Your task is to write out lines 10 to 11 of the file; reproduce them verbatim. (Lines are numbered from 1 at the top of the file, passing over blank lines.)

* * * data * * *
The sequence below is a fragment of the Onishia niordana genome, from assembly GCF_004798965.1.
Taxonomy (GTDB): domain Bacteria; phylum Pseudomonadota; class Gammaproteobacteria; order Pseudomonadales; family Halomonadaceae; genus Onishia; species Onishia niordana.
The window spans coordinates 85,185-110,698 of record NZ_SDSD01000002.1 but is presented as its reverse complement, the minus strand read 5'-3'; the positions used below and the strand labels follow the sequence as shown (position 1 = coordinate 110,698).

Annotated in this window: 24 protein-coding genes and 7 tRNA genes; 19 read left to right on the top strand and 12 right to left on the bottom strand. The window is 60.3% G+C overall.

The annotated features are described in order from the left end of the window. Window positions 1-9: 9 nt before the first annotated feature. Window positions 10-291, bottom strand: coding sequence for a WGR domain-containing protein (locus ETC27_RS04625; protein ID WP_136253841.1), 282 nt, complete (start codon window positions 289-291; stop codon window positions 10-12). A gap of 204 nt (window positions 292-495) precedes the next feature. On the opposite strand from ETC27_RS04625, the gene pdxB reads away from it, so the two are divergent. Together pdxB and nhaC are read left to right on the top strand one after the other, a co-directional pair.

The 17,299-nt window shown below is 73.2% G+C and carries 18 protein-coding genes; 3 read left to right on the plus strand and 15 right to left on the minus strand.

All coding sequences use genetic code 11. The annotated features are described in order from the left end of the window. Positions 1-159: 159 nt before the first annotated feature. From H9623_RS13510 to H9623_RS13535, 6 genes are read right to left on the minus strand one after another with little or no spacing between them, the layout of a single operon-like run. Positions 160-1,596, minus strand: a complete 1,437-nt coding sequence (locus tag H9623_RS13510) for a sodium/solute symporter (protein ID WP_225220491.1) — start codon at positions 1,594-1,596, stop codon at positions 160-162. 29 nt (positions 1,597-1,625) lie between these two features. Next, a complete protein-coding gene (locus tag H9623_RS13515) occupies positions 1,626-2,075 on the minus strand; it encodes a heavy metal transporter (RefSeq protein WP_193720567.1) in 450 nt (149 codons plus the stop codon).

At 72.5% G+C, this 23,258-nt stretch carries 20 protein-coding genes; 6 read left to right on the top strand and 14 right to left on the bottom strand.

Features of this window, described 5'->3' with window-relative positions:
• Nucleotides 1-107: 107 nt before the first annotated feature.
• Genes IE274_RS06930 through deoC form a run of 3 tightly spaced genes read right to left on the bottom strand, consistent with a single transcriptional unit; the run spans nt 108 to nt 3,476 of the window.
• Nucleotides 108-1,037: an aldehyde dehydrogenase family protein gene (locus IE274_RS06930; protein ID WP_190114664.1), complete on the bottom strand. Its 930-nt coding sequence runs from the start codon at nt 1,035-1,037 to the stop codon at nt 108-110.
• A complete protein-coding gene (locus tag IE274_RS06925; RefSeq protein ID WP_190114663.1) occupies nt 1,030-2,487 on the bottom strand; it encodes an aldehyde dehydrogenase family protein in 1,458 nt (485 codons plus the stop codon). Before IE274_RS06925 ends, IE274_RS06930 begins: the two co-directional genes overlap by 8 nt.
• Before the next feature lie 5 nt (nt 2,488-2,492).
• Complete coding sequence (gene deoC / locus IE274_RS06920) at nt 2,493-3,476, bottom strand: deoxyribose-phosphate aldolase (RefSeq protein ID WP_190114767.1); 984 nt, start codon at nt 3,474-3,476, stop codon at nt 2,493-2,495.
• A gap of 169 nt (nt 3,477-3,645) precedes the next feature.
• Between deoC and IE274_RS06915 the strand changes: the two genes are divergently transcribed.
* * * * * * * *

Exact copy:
• Nucleotides 1-107: 107 nt before the first annotated feature.
• Genes IE274_RS06930 through deoC form a run of 3 tightly spaced genes read right to left on the bottom strand, consistent with a single transcriptional unit; the run spans nt 108 to nt 3,476 of the window.